Ignatius Madlunga Ncube on Dec. 30, 2015, 2:55 p.m.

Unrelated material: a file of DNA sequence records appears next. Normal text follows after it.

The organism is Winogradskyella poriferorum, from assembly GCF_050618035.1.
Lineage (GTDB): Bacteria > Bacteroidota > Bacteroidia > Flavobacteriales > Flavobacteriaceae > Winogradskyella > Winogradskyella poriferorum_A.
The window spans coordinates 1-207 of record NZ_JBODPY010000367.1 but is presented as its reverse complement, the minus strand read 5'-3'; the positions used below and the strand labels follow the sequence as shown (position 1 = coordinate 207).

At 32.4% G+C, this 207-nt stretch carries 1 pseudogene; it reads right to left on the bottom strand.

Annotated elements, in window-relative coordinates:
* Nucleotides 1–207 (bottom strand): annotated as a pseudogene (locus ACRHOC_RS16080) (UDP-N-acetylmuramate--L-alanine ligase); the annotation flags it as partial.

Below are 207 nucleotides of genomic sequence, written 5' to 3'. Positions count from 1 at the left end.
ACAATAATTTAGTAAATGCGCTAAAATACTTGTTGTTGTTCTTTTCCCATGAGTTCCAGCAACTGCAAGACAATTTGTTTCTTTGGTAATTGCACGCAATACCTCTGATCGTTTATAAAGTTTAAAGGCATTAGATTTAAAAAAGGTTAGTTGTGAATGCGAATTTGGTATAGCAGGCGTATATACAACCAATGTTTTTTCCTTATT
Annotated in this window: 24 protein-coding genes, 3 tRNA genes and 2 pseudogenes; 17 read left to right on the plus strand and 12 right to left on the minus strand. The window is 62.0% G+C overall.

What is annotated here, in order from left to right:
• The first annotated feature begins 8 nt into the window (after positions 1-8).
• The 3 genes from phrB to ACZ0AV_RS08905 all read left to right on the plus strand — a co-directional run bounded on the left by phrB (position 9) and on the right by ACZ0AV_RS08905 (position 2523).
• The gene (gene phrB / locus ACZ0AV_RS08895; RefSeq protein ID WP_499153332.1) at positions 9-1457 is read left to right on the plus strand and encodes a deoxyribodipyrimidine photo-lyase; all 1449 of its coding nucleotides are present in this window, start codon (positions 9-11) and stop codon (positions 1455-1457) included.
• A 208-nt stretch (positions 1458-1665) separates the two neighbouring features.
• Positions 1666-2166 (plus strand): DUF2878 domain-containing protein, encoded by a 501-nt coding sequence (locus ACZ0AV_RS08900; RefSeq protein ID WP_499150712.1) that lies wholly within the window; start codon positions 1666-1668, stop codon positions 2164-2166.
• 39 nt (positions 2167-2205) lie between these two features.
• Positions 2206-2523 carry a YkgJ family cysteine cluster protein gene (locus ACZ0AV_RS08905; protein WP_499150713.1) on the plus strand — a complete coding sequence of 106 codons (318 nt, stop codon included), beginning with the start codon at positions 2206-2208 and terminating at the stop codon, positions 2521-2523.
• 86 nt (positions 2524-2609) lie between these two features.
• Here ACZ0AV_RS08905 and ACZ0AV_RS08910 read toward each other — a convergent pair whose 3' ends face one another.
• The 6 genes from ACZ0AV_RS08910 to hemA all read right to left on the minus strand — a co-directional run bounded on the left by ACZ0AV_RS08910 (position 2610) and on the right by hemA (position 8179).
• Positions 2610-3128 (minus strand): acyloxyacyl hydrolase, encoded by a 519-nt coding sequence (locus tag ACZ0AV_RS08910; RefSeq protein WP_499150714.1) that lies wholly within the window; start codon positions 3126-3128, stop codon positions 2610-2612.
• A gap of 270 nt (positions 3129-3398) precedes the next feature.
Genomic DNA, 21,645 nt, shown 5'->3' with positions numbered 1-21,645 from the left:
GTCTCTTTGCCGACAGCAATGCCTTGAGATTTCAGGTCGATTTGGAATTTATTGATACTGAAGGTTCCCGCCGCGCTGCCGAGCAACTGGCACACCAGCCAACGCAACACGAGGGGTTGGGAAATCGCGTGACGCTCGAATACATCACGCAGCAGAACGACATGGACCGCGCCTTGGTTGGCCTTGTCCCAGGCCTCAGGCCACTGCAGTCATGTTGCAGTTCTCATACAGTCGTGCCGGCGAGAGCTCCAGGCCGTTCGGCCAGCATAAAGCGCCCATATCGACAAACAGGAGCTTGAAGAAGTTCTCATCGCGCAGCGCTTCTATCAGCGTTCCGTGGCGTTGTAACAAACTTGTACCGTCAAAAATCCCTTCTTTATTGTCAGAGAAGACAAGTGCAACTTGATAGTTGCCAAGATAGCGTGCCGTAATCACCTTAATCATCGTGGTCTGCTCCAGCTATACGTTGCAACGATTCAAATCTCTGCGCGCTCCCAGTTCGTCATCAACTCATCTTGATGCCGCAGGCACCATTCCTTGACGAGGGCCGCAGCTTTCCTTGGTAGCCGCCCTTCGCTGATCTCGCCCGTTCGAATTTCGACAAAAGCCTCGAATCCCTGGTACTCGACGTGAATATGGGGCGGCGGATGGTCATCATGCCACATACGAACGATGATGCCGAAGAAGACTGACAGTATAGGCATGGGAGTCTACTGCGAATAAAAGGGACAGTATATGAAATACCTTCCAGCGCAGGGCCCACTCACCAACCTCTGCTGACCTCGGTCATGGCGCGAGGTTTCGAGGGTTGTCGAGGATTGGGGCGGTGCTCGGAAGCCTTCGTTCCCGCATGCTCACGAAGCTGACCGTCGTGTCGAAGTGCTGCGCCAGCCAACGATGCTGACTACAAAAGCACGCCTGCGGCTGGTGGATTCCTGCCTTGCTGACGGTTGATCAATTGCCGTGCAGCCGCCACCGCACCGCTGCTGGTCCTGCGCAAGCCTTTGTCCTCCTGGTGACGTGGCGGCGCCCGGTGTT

Nelson Mandela was dead correct when he observed that, "No one is born hating another person because of the colour of his skin, or his background or his religion (tribe/natural ethnic orientation in the case of Rwandans). People learn to hate, and if they can learn to hate, they can be taught to love (and forgive), for love comes more naturally to the human heart than its opposite." I am inspired by the all-inclusive and participatory approach that those involved in the Peace Education programme have adopted. The very moment that grassroots communities, within their different localities, get involved and claim ownership of a harmony-nurturing development initiative, is the very moment its intended beneficiaries (themselves) begin to enjoy its goals/outcomes - peaceful co-existence, mutual respect, smart partnership and sustainable development. I admire the clear-mindedness and sheer audacity of the initiators of this Peace Education programme; and celebrate with them in taking Rwandans on a giant leap forward towards reclaiming the sanctity of their life, their unity in diversity, reciprocity, hard work and resilience and common humanity. The role of the Government and its Education Directorate in creating, promoting and protecting the necessary conducive environment deserves my special mention. In my home country of Zimbabwe, where authorities overlook the need for unbendable political will towards healing the festering wounds inflicted upon our people/society by the state-sponsored 1980s Gukurahundi Massacres, we have many theory and practical lessons to learn from our compatriots in Rwanda who have taken the proverbial mad bull buffalo by its horns! Arguably, most intractable contemporary African conflicts are begging for home-grown solutions; and this time around Rwandans are pace-setters.